Today Northumberland Freemasons join in congratulating Pons Aelii Lodge No.4523, which meets at Fern Avenue Masonic Hall on celebrating their centenary.
It is a historial fact that the Romans, militarily speaking, had more influence in the North of England than anywhere else in the Country. Straight across the narrow ‘neck of England’, the Great Wall of Hadrian ran from Wallsend on Tyne, the ‘Segedunum’ of the Romans, to Bowness on Solway, called ‘Maia’ by them. There it ran for some seventy three miles, a symbol of the strength and power of Ancient Rome.
The Wall, as locals have always called it, lasted for almost four hundred years until the Roman were recalled to defend Rome against barbarian invaders. It was too late, for by 476 AD, the last Emperor, Romulus Augustus, was deposed and the once mighty Roman Empire was divided into the Eastern and Western Empires. The Romans soon became a distant memory; for although for the most part, their Rule had been tolerable, the people of Britain were left to their own devices against a different type of foreign invader.
Two thousand years later, the evidence of the Roman civilisations is still to be found n the Cities and Towns of England; most major centres of population were founded on Roman townships and, in many cases, retained their Latin name, but translated into modern English. Thus, Londinium became London, Aquae Sullis became Bath, Deva Castria became Chester, and so on.
The Roman name for Newcastle was Pons Aelii, and has two meanings; firstly it was the name for the first wooden bridge across the River Tyne, and secondly it was named after the family name of the Emperor Hadrian.
Local Freemasonry has of course, adopted many Roman names for their Lodges or Chapters. There are several instances of this; Nepos No.6570, Corstopitum No.9019, Segedunum No.4313. Vallum No.6208, Hadrian No.6772, Vindobala No.5480, and Severus No.7864.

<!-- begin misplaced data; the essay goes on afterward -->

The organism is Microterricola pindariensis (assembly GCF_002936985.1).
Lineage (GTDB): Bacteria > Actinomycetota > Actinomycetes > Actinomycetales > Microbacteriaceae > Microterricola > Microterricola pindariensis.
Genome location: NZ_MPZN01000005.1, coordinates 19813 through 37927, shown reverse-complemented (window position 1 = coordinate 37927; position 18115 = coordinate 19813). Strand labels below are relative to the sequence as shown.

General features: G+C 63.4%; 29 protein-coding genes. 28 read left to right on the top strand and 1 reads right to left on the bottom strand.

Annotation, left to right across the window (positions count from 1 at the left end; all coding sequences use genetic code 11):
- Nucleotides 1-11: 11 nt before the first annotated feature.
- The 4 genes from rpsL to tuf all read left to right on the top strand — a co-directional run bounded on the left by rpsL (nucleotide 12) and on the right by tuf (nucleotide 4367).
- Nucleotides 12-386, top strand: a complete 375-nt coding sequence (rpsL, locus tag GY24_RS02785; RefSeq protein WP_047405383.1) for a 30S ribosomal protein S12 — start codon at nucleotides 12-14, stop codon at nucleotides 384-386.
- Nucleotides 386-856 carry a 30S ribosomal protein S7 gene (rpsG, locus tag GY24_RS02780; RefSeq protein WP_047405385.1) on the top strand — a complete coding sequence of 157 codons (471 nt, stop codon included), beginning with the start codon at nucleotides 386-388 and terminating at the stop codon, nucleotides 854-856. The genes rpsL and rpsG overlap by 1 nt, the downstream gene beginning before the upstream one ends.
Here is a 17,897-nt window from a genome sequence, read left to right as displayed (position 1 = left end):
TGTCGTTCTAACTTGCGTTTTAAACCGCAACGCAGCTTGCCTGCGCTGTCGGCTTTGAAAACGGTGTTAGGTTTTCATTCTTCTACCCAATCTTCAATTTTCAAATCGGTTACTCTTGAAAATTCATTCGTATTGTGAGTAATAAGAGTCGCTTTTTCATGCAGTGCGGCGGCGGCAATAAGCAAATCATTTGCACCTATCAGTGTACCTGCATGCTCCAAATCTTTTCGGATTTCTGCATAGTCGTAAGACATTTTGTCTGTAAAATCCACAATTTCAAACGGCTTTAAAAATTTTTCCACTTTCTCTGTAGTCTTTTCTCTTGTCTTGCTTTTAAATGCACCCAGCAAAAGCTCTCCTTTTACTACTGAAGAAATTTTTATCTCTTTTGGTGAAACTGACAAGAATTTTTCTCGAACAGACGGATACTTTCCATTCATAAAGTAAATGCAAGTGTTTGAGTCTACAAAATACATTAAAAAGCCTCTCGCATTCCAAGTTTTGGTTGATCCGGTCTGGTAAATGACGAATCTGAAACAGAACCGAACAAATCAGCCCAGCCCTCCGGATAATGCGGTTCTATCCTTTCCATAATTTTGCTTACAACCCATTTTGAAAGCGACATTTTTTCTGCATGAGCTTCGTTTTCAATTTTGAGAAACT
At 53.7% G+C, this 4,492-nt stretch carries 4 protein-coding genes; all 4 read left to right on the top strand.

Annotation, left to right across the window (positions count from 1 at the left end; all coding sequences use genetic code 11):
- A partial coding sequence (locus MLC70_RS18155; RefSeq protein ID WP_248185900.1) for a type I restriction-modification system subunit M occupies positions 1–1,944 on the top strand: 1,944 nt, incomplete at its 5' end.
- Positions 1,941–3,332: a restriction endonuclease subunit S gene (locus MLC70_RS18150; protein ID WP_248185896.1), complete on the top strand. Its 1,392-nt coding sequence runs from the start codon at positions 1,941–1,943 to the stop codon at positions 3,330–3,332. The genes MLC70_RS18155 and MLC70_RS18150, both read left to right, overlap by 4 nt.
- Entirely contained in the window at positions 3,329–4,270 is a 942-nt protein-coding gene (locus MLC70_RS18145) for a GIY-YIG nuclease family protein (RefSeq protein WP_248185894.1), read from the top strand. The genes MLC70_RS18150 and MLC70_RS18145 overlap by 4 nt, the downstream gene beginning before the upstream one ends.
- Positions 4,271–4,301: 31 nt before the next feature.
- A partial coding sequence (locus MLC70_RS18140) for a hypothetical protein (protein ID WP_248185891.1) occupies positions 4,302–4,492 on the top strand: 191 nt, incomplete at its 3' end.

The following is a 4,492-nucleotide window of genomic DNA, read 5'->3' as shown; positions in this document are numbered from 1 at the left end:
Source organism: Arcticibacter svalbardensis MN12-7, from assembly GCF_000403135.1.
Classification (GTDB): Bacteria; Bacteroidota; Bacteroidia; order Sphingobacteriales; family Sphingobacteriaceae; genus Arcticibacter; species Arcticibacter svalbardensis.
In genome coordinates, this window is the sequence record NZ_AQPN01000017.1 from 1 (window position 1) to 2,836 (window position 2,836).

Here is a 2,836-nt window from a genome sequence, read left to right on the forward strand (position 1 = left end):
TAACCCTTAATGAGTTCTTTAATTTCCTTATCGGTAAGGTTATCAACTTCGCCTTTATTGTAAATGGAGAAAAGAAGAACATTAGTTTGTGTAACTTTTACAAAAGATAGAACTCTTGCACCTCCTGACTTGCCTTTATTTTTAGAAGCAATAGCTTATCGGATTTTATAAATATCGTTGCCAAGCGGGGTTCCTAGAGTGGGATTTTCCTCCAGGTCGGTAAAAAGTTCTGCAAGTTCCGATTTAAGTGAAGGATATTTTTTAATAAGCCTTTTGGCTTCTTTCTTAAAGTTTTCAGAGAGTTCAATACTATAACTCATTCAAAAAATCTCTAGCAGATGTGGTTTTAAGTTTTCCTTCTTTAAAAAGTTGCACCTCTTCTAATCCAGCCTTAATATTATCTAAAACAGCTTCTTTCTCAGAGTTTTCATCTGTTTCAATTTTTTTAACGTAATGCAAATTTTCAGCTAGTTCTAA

A number of interested Brethren held a meeting in the Conservative Cub, Pilgrim Street, Newcastle upon Tyne on 2 October 1922, with a view to forming a new Lodge. The Chairman, W Bro, James Anderson intimated that the intention was that the new Lodge be small in numbers and that the candidates would undergo a careful selection process.
The name of the new Lodge was considered, and a suggestion was put forward that it be named the ‘Charles W Hodgson’ Lodge, after the Deputy Provincial Grand Master of Northumberland, but this idea was dropped when Grand Lodge decreed that no new Lodge could be named after any living person. Grand Lodge conveniently forgot that rule when the Napier-Clavering Lodge No.3428 was consecrated in 1910, just after the appointment of Charles Warren Napier-Clavering as Provincial Grand Master for Northumberland… and he was still Provincial Grand Master in 1922!
After some discussion it was proposed by W Bro, J B Clark that the Lodge be named the ‘Pons Aelii’ Lodge, after the Roman name for Newcastle. This suggestion met with general approval and a petition for the new lodge was duly signed and presented, by 14 Founders from various lodges, and John Page Lodge No.3619 agreed to act as Sponsors.
The Consecration Ceremony was held at the Old Assembly Rooms, Westgate Road, Newcastle on 27 April 1923, the ceremony being performed by the Deputy Provincial Grand Master, V W Bro. Charles W Hodgson, assisted by the Assistant Provincial Grand Master, W Bro David Myles.
The First Master of the Lodge was W Bro. Joseph Carr, the First Senior Warden W Bro, Robert Bradbury and the First Junior Warden W Bro. George Cole, with the Provincial Secretary of the Provincial Grand Lodge of Northumberland, W Bro. George F Bryce, appointed as Immediate Past Master. Following the Consecration Meeting, a meal was provided at Tilley’s Restaurant at the cost of 8 shillings and sixpence each!
For the next forty years, meetings of the Lodge were held at the Old Assembly Rooms, although it had been mooted, at the original Founders’ Meetings, that the Lodge should be held at the Masonic Hall, 18 Grainger Street West, Newcastle, this idea seemed to have been abandoned.
During the first year of existence, there were six Initiations and five Joining Members.
In 1964, the Lodge moved to 57 Grainger Street, and moved again, in 1976, to Neville Hall, and finally to Maple Terrace in 2012.
The Golden Jubilee of Pons Aelii Lodge was celebrated on 27 April 1973 in the presence of the Provincial Grand Master, R W Bro. J M S Coates.
Congratulations, once again, to Pons Aelii Lodge from everyone at Northumberland Freemasons on their magnificent achievement.
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